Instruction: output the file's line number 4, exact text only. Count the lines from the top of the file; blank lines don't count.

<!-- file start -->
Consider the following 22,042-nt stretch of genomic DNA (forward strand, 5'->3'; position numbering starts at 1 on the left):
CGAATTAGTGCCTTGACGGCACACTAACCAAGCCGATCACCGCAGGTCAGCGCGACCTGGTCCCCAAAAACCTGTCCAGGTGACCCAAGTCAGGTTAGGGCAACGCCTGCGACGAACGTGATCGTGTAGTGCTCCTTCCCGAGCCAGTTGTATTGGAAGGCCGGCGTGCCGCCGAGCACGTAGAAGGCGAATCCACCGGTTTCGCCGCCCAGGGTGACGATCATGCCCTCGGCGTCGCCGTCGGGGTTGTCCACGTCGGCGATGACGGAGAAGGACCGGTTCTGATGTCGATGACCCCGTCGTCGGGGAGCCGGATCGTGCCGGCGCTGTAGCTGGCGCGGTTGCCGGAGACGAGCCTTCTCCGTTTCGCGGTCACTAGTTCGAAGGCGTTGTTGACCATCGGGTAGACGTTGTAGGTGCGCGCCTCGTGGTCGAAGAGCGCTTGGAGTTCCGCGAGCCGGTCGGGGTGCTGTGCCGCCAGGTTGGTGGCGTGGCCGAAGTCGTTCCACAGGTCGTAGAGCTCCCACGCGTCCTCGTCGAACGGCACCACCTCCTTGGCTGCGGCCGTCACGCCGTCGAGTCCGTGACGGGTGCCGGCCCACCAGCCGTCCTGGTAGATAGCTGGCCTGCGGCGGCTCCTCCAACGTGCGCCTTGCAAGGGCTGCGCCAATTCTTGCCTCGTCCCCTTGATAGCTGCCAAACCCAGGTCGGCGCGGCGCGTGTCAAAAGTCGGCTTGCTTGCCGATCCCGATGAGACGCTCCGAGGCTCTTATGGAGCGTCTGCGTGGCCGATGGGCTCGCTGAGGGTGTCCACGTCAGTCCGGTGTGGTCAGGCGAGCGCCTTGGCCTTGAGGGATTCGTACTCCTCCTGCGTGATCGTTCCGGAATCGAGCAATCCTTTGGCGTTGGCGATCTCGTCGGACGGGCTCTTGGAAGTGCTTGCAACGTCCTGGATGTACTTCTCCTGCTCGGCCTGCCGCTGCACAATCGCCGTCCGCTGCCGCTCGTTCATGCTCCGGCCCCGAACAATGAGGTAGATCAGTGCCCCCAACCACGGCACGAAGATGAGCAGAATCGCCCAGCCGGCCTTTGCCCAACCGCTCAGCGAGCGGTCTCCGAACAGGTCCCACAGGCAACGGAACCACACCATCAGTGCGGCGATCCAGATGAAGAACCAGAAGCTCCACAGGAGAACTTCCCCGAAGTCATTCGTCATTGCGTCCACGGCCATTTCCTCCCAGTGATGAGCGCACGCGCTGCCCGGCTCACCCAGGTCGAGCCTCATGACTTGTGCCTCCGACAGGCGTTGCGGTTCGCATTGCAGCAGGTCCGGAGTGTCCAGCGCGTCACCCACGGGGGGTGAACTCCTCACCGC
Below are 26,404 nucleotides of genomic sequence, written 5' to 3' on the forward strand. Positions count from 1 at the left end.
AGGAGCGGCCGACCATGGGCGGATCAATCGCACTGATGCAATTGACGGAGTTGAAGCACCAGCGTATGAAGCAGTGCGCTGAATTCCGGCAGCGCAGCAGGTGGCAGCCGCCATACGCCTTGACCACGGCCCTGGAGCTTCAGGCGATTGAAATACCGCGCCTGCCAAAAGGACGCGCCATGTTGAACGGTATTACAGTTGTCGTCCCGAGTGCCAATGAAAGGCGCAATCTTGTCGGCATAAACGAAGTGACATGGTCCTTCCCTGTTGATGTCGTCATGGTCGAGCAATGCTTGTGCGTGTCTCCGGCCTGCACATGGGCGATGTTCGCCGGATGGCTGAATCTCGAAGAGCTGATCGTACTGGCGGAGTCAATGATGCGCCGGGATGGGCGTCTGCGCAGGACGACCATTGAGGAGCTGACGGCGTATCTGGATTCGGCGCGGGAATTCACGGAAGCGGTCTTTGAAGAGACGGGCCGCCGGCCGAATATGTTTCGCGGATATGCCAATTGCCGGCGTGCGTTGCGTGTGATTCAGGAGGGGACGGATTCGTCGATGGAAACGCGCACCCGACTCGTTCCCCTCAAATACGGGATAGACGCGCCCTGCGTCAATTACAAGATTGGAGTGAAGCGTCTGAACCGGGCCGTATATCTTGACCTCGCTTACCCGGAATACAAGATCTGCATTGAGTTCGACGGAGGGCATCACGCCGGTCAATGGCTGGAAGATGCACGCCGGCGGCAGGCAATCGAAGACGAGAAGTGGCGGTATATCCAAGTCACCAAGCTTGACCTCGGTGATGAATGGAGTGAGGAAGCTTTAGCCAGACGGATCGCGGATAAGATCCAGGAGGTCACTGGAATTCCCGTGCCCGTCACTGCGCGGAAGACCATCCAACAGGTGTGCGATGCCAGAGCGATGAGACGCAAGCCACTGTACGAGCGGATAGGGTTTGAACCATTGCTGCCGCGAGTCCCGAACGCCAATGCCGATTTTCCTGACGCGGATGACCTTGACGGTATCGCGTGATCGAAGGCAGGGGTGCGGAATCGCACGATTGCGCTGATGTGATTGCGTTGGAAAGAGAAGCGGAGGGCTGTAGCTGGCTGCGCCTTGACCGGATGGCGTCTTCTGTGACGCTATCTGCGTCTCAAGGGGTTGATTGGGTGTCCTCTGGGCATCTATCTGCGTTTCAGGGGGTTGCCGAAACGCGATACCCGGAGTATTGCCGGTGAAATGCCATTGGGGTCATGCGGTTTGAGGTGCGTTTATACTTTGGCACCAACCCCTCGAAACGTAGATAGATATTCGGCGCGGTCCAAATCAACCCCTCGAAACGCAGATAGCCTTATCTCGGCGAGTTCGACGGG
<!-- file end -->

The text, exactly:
AGGAGCGGCCGACCATGGGCGGATCAATCGCACTGATGCAATTGACGGAGTTGAAGCACCAGCGTATGAAGCAGTGCGCTGAATTCCGGCAGCGCAGCAGGTGGCAGCCGCCATACGCCTTGACCACGGCCCTGGAGCTTCAGGCGATTGAAATACCGCGCCTGCCAAAAGGACGCGCCATGTTGAACGGTATTACAGTTGTCGTCCCGAGTGCCAATGAAAGGCGCAATCTTGTCGGCATAAACGAAGTGACATGGTCCTTCCCTGTTGATGTCGTCATGGTCGAGCAATGCTTGTGCGTGTCTCCGGCCTGCACATGGGCGATGTTCGCCGGATGGCTGAATCTCGAAGAGCTGATCGTACTGGCGGAGTCAATGATGCGCCGGGATGGGCGTCTGCGCAGGACGACCATTGAGGAGCTGACGGCGTATCTGGATTCGGCGCGGGAATTCACGGAAGCGGTCTTTGAAGAGACGGGCCGCCGGCCGAATATGTTTCGCGGATATGCCAATTGCCGGCGTGCGTTGCGTGTGATTCAGGAGGGGACGGATTCGTCGATGGAAACGCGCACCCGACTCGTTCCCCTCAAATACGGGATAGACGCGCCCTGCGTCAATTACAAGATTGGAGTGAAGCGTCTGAACCGGGCCGTATATCTTGACCTCGCTTACCCGGAATACAAGATCTGCATTGAGTTCGACGGAGGGCATCACGCCGGTCAATGGCTGGAAGATGCACGCCGGCGGCAGGCAATCGAAGACGAGAAGTGGCGGTATATCCAAGTCACCAAGCTTGACCTCGGTGATGAATGGAGTGAGGAAGCTTTAGCCAGACGGATCGCGGATAAGATCCAGGAGGTCACTGGAATTCCCGTGCCCGTCACTGCGCGGAAGACCATCCAACAGGTGTGCGATGCCAGAGCGATGAGACGCAAGCCACTGTACGAGCGGATAGGGTTTGAACCATTGCTGCCGCGAGTCCCGAACGCCAATGCCGATTTTCCTGACGCGGATGACCTTGACGGTATCGCGTGATCGAAGGCAGGGGTGCGGAATCGCACGATTGCGCTGATGTGATTGCGTTGGAAAGAGAAGCGGAGGGCTGTAGCTGGCTGCGCCTTGACCGGATGGCGTCTTCTGTGACGCTATCTGCGTCTCAAGGGGTTGATTGGGTGTCCTCTGGGCATCTATCTGCGTTTCAGGGGGTTGCCGAAACGCGATACCCGGAGTATTGCCGGTGAAATGCCATTGGGGTCATGCGGTTTGAGGTGCGTTTATACTTTGGCACCAACCCCTCGAAACGTAGATAGATATTCGGCGCGGTCCAAATCAACCCCTCGAAACGCAGATAGCCTTATCTCGGCGAGTTCGACGGG